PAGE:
One of the most prolific authors of the 12th century, Hildegard of Bingen wrote vivid accounts of her mystic visions that are richly documented in several medieval manuscripts. Scivias (‘Know the Ways’), her most widely revered work, warns against corruption through 35 illustrations that were likely made under Hildegard’s direct supervision. The most precious of the few surviving Scivias manuscripts – the copy most closely associated with Hildegard herself – was taken to Dresden for safekeeping during World War II, only to be lost or stolen during the war’s chaotic aftermath. Because the only photographs of the book were taken in black-and-white, a copy handmade by nuns in the years 1927-1933 has served as the primary basis for modern facsimiles. It is difficult to assess how closely the book’s enchanting colors resemble the lost original: some of the pastel hues suggest the influence of Art Nouveau, especially in the borders, making the facsimile not only a record of Hildegard’s visions but also that of the modern women whose work as copyists has allowed the lost book to live on.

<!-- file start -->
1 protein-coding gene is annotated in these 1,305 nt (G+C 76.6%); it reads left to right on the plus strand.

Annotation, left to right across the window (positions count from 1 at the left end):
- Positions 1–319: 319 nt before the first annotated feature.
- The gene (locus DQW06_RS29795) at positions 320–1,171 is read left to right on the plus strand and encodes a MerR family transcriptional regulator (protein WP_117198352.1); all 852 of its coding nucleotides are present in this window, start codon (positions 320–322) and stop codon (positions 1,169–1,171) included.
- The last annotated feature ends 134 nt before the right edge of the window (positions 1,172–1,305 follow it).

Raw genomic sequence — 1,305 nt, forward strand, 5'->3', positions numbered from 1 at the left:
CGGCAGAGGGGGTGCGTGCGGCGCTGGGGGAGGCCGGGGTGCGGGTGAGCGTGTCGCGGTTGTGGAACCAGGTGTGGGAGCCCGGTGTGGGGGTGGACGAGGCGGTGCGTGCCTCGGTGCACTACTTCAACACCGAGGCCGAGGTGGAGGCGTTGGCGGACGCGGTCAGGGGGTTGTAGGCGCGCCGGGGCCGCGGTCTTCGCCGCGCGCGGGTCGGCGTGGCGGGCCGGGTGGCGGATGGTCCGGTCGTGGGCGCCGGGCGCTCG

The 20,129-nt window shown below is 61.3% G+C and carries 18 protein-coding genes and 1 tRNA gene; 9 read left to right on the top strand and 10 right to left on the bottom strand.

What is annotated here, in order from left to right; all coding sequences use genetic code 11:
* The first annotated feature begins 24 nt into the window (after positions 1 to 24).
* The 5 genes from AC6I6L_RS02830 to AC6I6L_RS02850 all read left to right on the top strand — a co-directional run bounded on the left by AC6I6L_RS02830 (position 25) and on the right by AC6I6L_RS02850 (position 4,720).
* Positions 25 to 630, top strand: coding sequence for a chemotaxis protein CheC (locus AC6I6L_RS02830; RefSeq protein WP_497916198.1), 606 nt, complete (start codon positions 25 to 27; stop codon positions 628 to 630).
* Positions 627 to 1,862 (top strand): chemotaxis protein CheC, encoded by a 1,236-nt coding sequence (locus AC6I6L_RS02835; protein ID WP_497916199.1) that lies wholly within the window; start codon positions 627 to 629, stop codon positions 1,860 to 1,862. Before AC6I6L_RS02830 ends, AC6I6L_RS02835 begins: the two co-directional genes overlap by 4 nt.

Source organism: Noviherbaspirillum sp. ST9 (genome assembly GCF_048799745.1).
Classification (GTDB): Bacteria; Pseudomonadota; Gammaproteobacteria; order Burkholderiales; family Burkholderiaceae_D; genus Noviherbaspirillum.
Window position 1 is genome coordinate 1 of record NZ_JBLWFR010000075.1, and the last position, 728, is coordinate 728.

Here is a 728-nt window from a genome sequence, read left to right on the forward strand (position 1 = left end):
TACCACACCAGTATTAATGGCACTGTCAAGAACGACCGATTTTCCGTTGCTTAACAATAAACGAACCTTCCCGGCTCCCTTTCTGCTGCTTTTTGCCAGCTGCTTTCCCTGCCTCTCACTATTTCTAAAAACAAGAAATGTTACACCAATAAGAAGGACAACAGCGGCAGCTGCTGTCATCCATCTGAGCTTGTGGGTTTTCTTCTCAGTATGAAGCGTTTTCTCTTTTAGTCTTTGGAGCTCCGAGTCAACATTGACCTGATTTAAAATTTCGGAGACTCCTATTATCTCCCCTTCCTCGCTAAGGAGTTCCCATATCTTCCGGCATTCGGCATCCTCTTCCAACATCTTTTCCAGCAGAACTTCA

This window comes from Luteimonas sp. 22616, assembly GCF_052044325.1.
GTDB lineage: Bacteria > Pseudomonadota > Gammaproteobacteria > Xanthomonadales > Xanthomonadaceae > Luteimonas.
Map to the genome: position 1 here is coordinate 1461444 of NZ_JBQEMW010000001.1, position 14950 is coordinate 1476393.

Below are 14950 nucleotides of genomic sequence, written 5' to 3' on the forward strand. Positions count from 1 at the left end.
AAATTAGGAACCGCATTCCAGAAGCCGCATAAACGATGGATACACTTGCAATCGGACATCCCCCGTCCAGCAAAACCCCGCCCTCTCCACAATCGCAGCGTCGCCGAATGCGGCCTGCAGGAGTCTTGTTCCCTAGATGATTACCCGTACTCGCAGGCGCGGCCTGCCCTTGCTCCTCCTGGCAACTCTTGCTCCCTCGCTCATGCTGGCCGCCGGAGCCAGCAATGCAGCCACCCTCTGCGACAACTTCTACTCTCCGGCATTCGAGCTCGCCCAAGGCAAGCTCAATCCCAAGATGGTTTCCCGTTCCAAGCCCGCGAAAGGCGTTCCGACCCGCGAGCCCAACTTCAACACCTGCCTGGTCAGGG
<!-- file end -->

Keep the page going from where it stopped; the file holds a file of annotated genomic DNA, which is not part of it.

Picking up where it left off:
To the best of our knowledge, a digitized reconstruction of this manuscript has not been made available online. If you would like to bring an open-access digitization to our attention, please contact the UAG at Pitt.